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Administration on Disabilities (AoD)

Traumatic Brain Injury Program

What is a Traumatic Brain Injury?

A traumatic brain injury (TBI) may be acquired when there is sudden trauma that causes severe damage to the brain. Common causes of TBI may include a fall, an automobile accident, or a sports injury.  TBI may be called numerous different names including a concussion, Shaken Baby Syndrome, head injury, or anoxia due to trauma. Current estimates state that at least 3.2 million Americans have a long-term need for help to perform activities of daily living as a result of a TBI.

TBI can affect many aspects of a person's life (e.g., education, employment, social and family relationships, emotional health, and mobility). As a result, individuals with TBI and their families must often find and gain access to an array of services. Because individual needs are different and can change over time, it is important that systems provide person-centered services and supports.

About the Traumatic Brain Injury (TBI) Grant Program

The Traumatic Brain Injury (TBI) Grant Program funds the development and implementation of statewide systems that ensures access to TBI related services including: transitional services, rehabilitation, education and employment, and long-term community support.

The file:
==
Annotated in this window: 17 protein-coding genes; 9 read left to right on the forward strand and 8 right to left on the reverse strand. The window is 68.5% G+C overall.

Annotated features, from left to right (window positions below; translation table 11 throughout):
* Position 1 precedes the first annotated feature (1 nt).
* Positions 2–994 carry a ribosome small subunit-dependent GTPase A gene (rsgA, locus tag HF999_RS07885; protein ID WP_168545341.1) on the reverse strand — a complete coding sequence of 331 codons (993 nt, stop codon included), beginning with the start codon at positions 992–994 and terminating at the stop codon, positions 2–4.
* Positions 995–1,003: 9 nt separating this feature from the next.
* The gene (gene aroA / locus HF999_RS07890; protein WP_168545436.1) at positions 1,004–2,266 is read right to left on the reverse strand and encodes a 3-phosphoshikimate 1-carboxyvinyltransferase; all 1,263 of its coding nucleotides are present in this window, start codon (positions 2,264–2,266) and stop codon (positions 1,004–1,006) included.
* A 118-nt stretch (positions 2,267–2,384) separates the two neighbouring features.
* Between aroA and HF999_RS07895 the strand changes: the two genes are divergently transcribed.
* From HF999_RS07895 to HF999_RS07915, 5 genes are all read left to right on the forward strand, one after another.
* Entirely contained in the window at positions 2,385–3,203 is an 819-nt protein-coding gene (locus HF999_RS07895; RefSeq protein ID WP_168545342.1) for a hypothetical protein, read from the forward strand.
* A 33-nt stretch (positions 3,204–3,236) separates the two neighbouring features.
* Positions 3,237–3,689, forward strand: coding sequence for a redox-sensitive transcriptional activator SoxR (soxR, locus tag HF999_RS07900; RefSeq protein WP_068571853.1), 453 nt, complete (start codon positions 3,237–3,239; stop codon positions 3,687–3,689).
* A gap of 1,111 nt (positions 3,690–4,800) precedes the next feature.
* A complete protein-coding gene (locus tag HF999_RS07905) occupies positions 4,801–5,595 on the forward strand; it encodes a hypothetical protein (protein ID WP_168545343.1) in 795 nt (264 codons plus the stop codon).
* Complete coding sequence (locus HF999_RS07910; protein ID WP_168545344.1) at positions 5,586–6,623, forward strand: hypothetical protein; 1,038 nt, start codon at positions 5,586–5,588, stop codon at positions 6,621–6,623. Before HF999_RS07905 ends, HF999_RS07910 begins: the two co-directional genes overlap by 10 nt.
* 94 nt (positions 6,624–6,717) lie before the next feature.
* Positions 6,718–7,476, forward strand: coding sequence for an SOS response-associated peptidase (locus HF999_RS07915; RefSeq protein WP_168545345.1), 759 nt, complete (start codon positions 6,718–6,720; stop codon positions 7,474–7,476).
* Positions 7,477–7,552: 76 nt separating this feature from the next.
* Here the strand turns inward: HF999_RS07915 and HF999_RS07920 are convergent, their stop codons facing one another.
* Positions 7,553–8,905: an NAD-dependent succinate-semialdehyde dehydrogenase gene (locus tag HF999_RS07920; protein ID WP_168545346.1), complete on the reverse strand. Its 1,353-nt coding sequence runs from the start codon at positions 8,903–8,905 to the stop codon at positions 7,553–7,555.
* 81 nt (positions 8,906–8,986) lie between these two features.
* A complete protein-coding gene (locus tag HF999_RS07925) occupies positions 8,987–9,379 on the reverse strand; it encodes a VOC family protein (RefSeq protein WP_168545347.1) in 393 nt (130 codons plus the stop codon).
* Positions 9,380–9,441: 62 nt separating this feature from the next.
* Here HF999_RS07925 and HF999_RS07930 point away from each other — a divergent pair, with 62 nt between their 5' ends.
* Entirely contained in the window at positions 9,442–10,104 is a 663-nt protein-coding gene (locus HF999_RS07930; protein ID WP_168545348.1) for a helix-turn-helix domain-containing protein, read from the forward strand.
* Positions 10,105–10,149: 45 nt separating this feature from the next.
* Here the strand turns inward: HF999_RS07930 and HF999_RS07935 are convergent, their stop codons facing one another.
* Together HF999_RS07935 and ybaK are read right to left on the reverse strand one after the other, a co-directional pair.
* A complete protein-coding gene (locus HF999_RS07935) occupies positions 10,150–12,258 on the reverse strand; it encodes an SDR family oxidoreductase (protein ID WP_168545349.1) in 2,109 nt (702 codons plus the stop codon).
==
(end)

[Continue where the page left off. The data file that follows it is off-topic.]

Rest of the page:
The goal of the Federal Traumatic Brain Injury Program is to help state and local agencies develop resources so that all individuals with TBI and their families will have accessible, available, acceptable, and appropriate services and supports. Specific goals include to:

  • Assist states in expanding and improving state and local capability to enhance access to comprehensive and coordinated services for individuals with TBI and their families
  • Use existing research-based knowledge, state-of-the-art systems development approaches and the experience and products of previous TBI grantees in meeting program goals
  • Generate support from local and private sources for sustainability of funded projects after federal support terminates, through state legislative, regulatory, or policy changes which promote the incorporation of services for individuals with TBI and their families into the State service delivery systems.
  • Encourage systems change activities so that individual states can evaluate their current structures and policies with the goal of ensuring that their systems better meet the needs of individuals with TBI and their families.

TBI Programs Transition to ACL:

As of October 1, 2015 the TBI program moved from the Health Resources and Services Administration (HRSA) to the Administration for Community Living (ACL). Due to the passage of the TBI Reauthorization Act of 2014, the Department of Health and Human Services (HHS) Secretary Sylvia Mathews Burwell was given the authority to review the program’s aims and goals and determine its best fit within HHS. It was determined that the Administration for Community Living (ACL) would be best positioned to support the TBI program with a mission to advance policy and implement programs that support the rights of older Americans and people with disabilities to live in their communities.

Last Modified: 6/14/2016